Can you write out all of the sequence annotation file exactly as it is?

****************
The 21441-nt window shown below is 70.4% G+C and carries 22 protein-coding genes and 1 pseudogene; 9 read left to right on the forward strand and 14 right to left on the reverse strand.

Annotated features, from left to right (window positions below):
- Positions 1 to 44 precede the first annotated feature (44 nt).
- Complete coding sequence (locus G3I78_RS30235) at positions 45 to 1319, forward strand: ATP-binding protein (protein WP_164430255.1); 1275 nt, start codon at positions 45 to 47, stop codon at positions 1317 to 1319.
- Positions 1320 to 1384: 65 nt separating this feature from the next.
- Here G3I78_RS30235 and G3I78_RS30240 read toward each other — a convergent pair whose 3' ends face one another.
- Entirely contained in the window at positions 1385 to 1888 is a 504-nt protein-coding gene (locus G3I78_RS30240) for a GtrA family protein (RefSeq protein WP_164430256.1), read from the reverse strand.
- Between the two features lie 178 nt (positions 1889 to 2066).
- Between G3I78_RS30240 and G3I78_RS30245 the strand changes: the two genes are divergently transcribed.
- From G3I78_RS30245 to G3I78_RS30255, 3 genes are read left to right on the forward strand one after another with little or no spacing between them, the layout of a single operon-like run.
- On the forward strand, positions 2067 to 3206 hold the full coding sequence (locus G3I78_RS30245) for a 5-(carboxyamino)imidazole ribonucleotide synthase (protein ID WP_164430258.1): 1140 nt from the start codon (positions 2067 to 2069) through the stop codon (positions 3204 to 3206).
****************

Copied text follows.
The 21441-nt window shown below is 70.4% G+C and carries 22 protein-coding genes and 1 pseudogene; 9 read left to right on the forward strand and 14 right to left on the reverse strand.

Annotated features, from left to right (window positions below):
- Positions 1 to 44 precede the first annotated feature (44 nt).
- Complete coding sequence (locus G3I78_RS30235) at positions 45 to 1319, forward strand: ATP-binding protein (protein WP_164430255.1); 1275 nt, start codon at positions 45 to 47, stop codon at positions 1317 to 1319.
- Positions 1320 to 1384: 65 nt separating this feature from the next.
- Here G3I78_RS30235 and G3I78_RS30240 read toward each other — a convergent pair whose 3' ends face one another.
- Entirely contained in the window at positions 1385 to 1888 is a 504-nt protein-coding gene (locus G3I78_RS30240) for a GtrA family protein (RefSeq protein WP_164430256.1), read from the reverse strand.
- Between the two features lie 178 nt (positions 1889 to 2066).
- Between G3I78_RS30240 and G3I78_RS30245 the strand changes: the two genes are divergently transcribed.
- From G3I78_RS30245 to G3I78_RS30255, 3 genes are read left to right on the forward strand one after another with little or no spacing between them, the layout of a single operon-like run.
- On the forward strand, positions 2067 to 3206 hold the full coding sequence (locus G3I78_RS30245) for a 5-(carboxyamino)imidazole ribonucleotide synthase (protein ID WP_164430258.1): 1140 nt from the start codon (positions 2067 to 2069) through the stop codon (positions 3204 to 3206).